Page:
PARIS — An International Launch Services (ILS) Proton Breeze M rocket on Dec. 9 successfully placed the first Inmarsat Ka-band Global Xpress satellite into a transfer orbit after launch from Russia’s Baikonur Cosmodrome in Kazakhstan.
London-based Inmarsat said the satellite, formally called Inmarsat-5 F1, was healthy in orbit and sending signals to ground stations.
Inmarsat-5 F1 is the first of four identical Global Xpress spacecraft being built by Boeing Space and Intelligence Systems of El Segundo, Calif. In return for the manufacturing contract, Boeing agreed to purchase a portion of the satellites’ Ka-band payload for several years and sell it to U.S. government customers operating mobile platforms around the world.
Boeing has also become a reseller of Inmarsat’s core L-band mobile services using the company’s existing fleet of satellites.
Inmarsat Chief Executive Rupert Pearce, in a Nov. 6 interview, said Boeing had agreed to extend its commitment to Global Xpress capacity sales in return for the contract to launch the fourth Global Xpress satellite. The first three were ordered separately with the fourth — an option in the original contract — being ordered in October.
Inmarsat-5 F1 will operate at 63 degrees east longitude in geostationary orbit to provide Ka-band mobile broadband to land-, maritime- and aeronautical-mobile markets, Inmarsat officials said.
In addition to their prime commercial business, the Global Xpress satellites are designed to permit users of the U.S. Air Force’s Wideband Global Satcom (WGS) military Ka-band system to use Global Xpress in areas where WGS is fully booked or otherwise unavailable.
Each Global Xpress satellite carries 80 fixed Ka-band beams and six steerable beams. Its high-capacity payload operates in military Ka-band and is reserved for use by NATO governments, but this capacity can be converted to civil Ka-band as necessary to meet demand.
The launch was the seventh of the year for ILS, meeting the company’s goal for 2013 despite the July failure of a Proton used for a Russian government mission that was not under ILS management.
Pearce, whose company had raised eyebrows in the industry by ordering all three Global Xpress launches aboard the same rocket, repeatedly expressed his confidence that Proton would return to flight quickly after the failure, as it has done in the past, and that the Global Xpress program would not suffer a long delay in commercial service introduction.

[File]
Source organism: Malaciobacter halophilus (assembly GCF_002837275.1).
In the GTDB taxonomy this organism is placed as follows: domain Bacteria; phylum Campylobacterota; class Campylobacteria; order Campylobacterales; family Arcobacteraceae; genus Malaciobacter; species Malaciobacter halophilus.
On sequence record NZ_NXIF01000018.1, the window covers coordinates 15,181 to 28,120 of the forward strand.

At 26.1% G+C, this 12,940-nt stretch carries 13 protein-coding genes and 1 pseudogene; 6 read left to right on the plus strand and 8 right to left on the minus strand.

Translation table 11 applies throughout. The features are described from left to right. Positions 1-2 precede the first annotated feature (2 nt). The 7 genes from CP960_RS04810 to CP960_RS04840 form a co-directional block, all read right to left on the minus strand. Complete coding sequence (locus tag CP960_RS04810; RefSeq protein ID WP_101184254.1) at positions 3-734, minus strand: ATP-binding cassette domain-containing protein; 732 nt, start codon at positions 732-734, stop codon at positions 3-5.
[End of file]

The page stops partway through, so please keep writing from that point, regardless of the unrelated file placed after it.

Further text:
Weighing 6,100 kilograms at launch, Inmarsat-5 F1 was dropped off at a supersynchronous transfer orbit with an apogee of 65,000 kilometers and a perigee of 475 kilometers, inclined at 50.5 degrees relative to the equator.
The drop-off occurred 15 hours and 31 minutes after liftoff and following five burns of the Proton rocket’s Breeze M upper stage. In the coming two weeks, the satellite will fire its own engines seven times to reshape its orbit, and reduce its inclination.
Inmarsat said that by the end of December the satellite will deploy its solar arrays and antennas, after which its orbit will be raised to near-circular geostationary position some 36,000 kilometers over the equator. Payload testing should start by early February, with full commercial service to start by midyear.
Inmarsat-5 F1 is designed to operate for at least 15 years and to deliver 13.8 kilowatts of power to its payload at the end of its service life.
Inmarsat is spending $1.6 billion on the four-satellite Global Xpress program, including the construction, launch and insurance of four spacecraft and the associated ground segment. The company has not yet signed a launch service contract for the fourth satellite, whose launch date will depend on whether the first three satellites — all to be launched aboard Proton Breeze M rockets — arrive safely in orbit.
The two remaining Global Xpress satellites on Reston, Va.-based ILS manifest are scheduled for launch in mid-2014, with global commercial service from the three-satellite network by early 2015.
Pearce reiterated that Inmarsat, in part because of the Boeing take-or-pay contract, has received commitments for between 25 percent and 30 percent of the Global Xpress revenue forecast for the satellites’ first five years in orbit.
In the interview, Pearce did not gloss over the near-term difficulties in securing U.S. government, and particularly U.S. Defense Department, commitments for services that are not programs of record.
But he said while 2014 may continue to manifest the turmoil around across-the-board U.S. defense spending cuts, it is not unreasonable to forecast a return to a more predictable budget cycle starting in 2015.
Pearce said Inmarsat is banking on the fact that a U.S. Defense Department operating with fewer resources will be more likely to use the kinds of services proposed by Global Xpress.